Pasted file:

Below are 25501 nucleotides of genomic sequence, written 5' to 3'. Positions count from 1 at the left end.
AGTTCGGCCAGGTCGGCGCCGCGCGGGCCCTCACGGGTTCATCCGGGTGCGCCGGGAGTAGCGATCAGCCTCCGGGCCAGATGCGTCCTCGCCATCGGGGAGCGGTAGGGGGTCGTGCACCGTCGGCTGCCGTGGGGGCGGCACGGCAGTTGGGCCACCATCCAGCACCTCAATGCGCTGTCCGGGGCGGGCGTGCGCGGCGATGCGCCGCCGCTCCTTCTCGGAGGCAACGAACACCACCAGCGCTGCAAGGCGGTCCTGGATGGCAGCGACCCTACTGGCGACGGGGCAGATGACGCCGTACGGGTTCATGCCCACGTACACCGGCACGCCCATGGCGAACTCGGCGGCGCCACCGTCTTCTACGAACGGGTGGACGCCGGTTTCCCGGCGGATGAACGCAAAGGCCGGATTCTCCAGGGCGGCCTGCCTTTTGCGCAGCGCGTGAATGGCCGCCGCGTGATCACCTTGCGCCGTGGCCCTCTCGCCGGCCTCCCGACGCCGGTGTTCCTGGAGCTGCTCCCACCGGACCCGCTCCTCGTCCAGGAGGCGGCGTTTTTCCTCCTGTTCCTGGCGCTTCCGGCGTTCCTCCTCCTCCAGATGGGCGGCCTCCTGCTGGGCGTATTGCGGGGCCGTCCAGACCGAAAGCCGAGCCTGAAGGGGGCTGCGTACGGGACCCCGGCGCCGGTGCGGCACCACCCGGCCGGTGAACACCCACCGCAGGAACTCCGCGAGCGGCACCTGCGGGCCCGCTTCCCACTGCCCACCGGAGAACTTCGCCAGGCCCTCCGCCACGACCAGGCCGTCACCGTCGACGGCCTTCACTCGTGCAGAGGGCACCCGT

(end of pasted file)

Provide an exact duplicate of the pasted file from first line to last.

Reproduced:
Below are 25501 nucleotides of genomic sequence, written 5' to 3'. Positions count from 1 at the left end.
AGTTCGGCCAGGTCGGCGCCGCGCGGGCCCTCACGGGTTCATCCGGGTGCGCCGGGAGTAGCGATCAGCCTCCGGGCCAGATGCGTCCTCGCCATCGGGGAGCGGTAGGGGGTCGTGCACCGTCGGCTGCCGTGGGGGCGGCACGGCAGTTGGGCCACCATCCAGCACCTCAATGCGCTGTCCGGGGCGGGCGTGCGCGGCGATGCGCCGCCGCTCCTTCTCGGAGGCAACGAACACCACCAGCGCTGCAAGGCGGTCCTGGATGGCAGCGACCCTACTGGCGACGGGGCAGATGACGCCGTACGGGTTCATGCCCACGTACACCGGCACGCCCATGGCGAACTCGGCGGCGCCACCGTCTTCTACGAACGGGTGGACGCCGGTTTCCCGGCGGATGAACGCAAAGGCCGGATTCTCCAGGGCGGCCTGCCTTTTGCGCAGCGCGTGAATGGCCGCCGCGTGATCACCTTGCGCCGTGGCCCTCTCGCCGGCCTCCCGACGCCGGTGTTCCTGGAGCTGCTCCCACCGGACCCGCTCCTCGTCCAGGAGGCGGCGTTTTTCCTCCTGTTCCTGGCGCTTCCGGCGTTCCTCCTCCTCCAGATGGGCGGCCTCCTGCTGGGCGTATTGCGGGGCCGTCCAGACCGAAAGCCGAGCCTGAAGGGGGCTGCGTACGGGACCCCGGCGCCGGTGCGGCACCACCCGGCCGGTGAACACCCACCGCAGGAACTCCGCGAGCGGCACCTGCGGGCCCGCTTCCCACTGCCCACCGGAGAACTTCGCCAGGCCCTCCGCCACGACCAGGCCGTCACCGTCGACGGCCTTCACTCGTGCAGAGGGCACCCGT